I went to Damascus (VA) and had my second and last on-site training run for the IMTR (Iron Mountain Trail Run), a race I will be doing in a couple week.
This is similar to the trip I took about amont ago in July. Last time, we covered the second half of the course, from Skull Gap to Skull Gap (a loop, shaped like a p) which is from mile 15 to mile 35 on race day.
This time we covered the first half (mile 1-15 and mile 35 to mile 50) from the town of Damacus out to Skull Gap. It is almost an out and back, with the first 5 mile being a loop, and follow by a 10 mile of out-and-back, think of it being a like a lowercase letter d. The full course is like a q and a d stack together, connected by the handle, or think of it as an elongated figure 8, where the middle is stretch out really long.
My expectation was this first half (30 mile in total) is easier than the second half (which is on 20 miles). I don’t think I was wrong, but these 30 miles are just as hard too.
The first half is not a walk in the park as I first thought it would be.
A reason I might have the wrong impression was, we have 5 miles on the Virginia Creeper Trail and this is the easiest portion of the race, for being flat and on a bike trail. We ran this portion with fresh legs and so it felt fast. Then there is a mile of climb using Bleech Trail to get onto the Iron Mountain. This is hard stuff, probably the hardest part of the entire section, or the whole 50 mile course. After that, It is generally a roller coaster ride of ups and downs to Skull Gap, but I believe mostly up. Here my last year memory apparently blocked out all the ups. There were at least half of the 9 miles being climbing. And when it is not climbing, it is slightly on an upward incline. There are some descends too. The trail in this portion is not technical. However, I am probably out of shape as I couldn’t get into a good running stride for a long substainable time. I was exhausted at the turn around at Skull Gap. Of course, on race day, we would have to do the 20 mile loop out to Hurricane Gap (as we did on the first training run), plus a 13 mile back to the start.
About halfway to Skull Gap is FS 90, where on our race day will be one of our aid stations. During training run, this was a life-saver, because we had our water there. On race day, that will determine if I will get cut or not.
I was fortunate to be able to run with Greg (someone I met) on the return portion (about last 13 miles). Greg generally is a much faster runner than I. He was a mile ahead of me by the time I was near halfway. Because it was an out and back, I turned around and ran back to the start when I saw him. He has done the race 5 times and this year would be his 6th. He is well familiar with the trail and the race. He shared some of his race strategies. He said he normally allots 7 hours for the first half and 5 hours for the second half of the course (first half meaning from Damascus to Skull Gap and back to Damascus). Coming back is supposed to be easier than going out.
On our training, it took us 7:18 minutes to do the out and back. Greg considered that was decent for a training run. It might have taken me a bit longer because I skipped a mile. I imagine it should have taken me 7.5 hours, if I had run the full length as Greg.
The second portion took me about 6 hours during the last training run. The combined gives me an expected time finish time on race day of 13.5 hours. Note, the race only allows for 12 hours. I have to run faster meet the cutoff on race day.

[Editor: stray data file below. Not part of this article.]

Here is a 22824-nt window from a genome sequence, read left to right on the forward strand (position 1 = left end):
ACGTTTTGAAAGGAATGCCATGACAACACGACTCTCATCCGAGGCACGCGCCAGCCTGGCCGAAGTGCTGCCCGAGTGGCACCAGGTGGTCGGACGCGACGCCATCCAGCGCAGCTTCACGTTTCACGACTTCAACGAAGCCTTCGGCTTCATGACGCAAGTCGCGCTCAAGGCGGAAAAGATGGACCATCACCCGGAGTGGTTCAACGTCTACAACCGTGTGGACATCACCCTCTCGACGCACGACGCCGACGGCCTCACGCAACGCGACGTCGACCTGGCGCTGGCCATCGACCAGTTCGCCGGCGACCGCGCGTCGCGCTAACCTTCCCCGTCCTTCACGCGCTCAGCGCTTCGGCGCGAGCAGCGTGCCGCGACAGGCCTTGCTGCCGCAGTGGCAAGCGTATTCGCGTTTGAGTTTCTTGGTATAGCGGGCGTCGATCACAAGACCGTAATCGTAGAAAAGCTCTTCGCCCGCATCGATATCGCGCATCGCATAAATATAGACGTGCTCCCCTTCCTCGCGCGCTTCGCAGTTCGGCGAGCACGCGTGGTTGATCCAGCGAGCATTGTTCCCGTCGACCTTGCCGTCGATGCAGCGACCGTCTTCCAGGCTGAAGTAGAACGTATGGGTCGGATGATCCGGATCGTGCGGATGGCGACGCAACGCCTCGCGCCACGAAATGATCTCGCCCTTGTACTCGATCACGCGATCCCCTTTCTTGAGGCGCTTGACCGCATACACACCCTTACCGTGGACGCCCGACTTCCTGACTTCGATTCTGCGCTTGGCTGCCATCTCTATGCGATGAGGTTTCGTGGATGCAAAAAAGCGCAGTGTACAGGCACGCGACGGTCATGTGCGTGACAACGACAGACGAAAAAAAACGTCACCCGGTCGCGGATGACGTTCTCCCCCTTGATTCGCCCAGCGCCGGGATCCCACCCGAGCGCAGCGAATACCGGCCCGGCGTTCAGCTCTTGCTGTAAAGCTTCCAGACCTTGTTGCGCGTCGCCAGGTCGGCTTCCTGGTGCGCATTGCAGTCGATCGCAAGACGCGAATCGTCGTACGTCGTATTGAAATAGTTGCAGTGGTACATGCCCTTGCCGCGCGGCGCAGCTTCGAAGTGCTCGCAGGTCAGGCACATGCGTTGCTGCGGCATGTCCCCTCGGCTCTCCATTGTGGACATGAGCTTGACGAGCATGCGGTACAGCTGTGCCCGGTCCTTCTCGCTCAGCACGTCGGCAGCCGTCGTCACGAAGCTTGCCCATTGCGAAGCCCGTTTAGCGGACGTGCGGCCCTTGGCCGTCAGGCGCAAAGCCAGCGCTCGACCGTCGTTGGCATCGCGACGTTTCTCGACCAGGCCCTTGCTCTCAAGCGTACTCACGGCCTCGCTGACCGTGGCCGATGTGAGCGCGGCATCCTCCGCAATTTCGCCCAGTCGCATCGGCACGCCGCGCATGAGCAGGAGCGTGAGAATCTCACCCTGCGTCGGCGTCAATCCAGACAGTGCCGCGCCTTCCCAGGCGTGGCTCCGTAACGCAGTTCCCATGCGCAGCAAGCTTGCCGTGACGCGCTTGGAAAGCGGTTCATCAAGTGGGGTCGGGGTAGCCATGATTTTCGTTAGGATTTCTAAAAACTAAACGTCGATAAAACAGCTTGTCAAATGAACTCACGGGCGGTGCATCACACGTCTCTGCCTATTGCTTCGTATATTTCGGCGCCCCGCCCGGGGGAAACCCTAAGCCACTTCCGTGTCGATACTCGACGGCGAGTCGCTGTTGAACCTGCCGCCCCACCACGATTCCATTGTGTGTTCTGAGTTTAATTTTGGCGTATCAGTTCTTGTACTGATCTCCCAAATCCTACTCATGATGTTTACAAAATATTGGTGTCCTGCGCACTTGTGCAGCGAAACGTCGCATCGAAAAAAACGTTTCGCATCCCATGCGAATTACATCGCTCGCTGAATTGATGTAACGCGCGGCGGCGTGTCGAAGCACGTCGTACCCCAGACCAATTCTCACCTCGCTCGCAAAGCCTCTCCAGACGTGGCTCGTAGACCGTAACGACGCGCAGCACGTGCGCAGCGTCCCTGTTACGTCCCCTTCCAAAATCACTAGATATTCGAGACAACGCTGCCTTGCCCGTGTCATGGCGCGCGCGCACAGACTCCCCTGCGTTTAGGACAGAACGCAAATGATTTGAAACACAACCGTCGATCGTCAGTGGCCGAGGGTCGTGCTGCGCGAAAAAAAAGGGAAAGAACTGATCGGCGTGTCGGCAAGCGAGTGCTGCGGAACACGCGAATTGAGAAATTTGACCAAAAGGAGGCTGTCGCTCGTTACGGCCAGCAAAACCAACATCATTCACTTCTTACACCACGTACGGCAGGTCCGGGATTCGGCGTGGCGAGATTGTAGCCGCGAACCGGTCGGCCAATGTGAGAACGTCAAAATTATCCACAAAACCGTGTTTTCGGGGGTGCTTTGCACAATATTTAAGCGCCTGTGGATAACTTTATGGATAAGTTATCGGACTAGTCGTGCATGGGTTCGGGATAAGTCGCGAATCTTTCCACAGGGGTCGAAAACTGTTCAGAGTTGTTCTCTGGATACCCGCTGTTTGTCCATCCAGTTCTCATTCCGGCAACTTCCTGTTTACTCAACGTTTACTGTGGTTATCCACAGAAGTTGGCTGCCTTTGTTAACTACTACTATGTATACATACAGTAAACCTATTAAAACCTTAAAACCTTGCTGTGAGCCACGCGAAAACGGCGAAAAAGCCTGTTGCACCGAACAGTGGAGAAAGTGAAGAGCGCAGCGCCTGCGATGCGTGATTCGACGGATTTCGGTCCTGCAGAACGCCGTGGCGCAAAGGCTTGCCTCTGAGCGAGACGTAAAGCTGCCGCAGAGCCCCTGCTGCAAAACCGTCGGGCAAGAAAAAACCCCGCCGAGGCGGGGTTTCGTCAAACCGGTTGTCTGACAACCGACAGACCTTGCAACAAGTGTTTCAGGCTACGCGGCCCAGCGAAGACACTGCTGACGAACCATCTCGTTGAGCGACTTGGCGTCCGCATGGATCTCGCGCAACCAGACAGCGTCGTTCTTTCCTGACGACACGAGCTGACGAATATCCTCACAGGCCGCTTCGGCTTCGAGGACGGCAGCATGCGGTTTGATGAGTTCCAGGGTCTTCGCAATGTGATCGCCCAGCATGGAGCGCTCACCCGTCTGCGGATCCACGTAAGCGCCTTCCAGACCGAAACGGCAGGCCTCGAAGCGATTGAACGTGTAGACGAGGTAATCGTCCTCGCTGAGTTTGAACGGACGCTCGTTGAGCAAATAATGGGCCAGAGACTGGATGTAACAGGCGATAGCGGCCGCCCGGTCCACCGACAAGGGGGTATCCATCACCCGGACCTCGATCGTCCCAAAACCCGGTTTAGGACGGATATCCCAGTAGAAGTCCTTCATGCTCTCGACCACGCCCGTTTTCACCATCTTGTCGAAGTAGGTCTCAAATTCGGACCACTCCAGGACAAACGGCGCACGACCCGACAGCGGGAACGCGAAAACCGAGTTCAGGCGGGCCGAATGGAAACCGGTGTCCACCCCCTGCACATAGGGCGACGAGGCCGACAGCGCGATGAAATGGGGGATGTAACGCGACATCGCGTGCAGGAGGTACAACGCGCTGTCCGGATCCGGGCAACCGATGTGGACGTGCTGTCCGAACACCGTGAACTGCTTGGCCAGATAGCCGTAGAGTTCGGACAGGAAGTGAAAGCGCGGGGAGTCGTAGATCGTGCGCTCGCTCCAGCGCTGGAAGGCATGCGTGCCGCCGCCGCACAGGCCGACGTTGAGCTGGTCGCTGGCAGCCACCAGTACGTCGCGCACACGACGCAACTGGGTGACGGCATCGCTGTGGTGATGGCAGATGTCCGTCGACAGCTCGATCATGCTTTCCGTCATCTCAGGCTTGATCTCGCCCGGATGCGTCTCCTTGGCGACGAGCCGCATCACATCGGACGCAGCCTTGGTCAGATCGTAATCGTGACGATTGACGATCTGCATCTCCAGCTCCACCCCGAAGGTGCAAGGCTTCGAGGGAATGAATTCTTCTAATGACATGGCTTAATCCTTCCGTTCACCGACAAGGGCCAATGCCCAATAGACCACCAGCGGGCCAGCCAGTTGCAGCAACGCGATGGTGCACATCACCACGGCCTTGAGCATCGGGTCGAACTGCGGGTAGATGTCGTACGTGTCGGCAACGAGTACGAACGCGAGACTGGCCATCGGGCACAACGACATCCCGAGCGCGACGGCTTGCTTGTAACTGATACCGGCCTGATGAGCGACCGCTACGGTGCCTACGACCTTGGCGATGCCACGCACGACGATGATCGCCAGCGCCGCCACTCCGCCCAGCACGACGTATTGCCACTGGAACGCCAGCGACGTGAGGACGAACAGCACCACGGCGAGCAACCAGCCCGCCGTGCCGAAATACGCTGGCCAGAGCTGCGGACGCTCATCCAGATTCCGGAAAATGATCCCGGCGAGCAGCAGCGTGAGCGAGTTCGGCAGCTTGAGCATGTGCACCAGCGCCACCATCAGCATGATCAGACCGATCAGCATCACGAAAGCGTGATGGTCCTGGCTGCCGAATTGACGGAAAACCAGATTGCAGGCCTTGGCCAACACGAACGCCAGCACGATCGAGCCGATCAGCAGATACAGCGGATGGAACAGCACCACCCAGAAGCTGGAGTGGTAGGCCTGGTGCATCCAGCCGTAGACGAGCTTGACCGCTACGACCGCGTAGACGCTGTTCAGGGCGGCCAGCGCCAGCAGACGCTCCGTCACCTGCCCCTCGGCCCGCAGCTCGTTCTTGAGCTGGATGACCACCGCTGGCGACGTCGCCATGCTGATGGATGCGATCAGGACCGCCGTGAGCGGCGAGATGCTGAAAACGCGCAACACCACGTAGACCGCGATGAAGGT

I am in a serious trouble of not being able to finish on time on race day. If I must, I can drop down to a 40 mile option. However, I really want to flex that I can run a 50 mile in 12 hours.
I went back out on Sunday, doing the same loop, hoping I could shorten the time. On Sunday, I was actually slower. It took me 4 hours to descend from Skull Gap to Damascus and it took equally as long from Damascus back to Skull Gap, where I parked. It ended up 8 hours.
The time is not indicative of what it will be like on race day. I hope I will get faster. I know I run faster when it is an actual race than on a training run.
Even though I did not reach my target time, I enjoyed my training runs. The weather was generally much cooler. I haven’t been able to have a 70-75F day since the Catoctin Run. It has been 90+ everyday the last few weekends. So this weekend, we were lucky. Sunday, I ran in the rain during the afternoon. The rain felt refreshing. Not just the rain, but the sound of raindrops on leaves and the mist that came as the result was amazing. It was foggy. I like fog.
Originally, I thought I would have trouble with the logistics being that it was an out-and-back run. On the first day, we had a water drop at FS 90 (halfway point) and I ran out of water exactly by halfway (maybe 8 miles in). However, on Sunday, there was no water drop because I was by myself and I did not know the way to FS 90 where the trail crosses to leave myself water ahead of time. I was concern about where to get water for my run. Then the idea came to me to park my car at Skull Gap and run down into town. I could then go to a gas station to get water and then run back up to Skull Gap. I did just that. While I was in Damascus, I got myself lunch at a Subway. It also was a good practice to ser how fast I could get down from the mountain (no fast as I original had expected).
No big conclusion. I am fatter and heavier. I regained much of the weight I lost before the MMT event in May. I have been slacking in my training. It shows. I do want to be better. I have three weeks to get myself in shape. I was out of breath.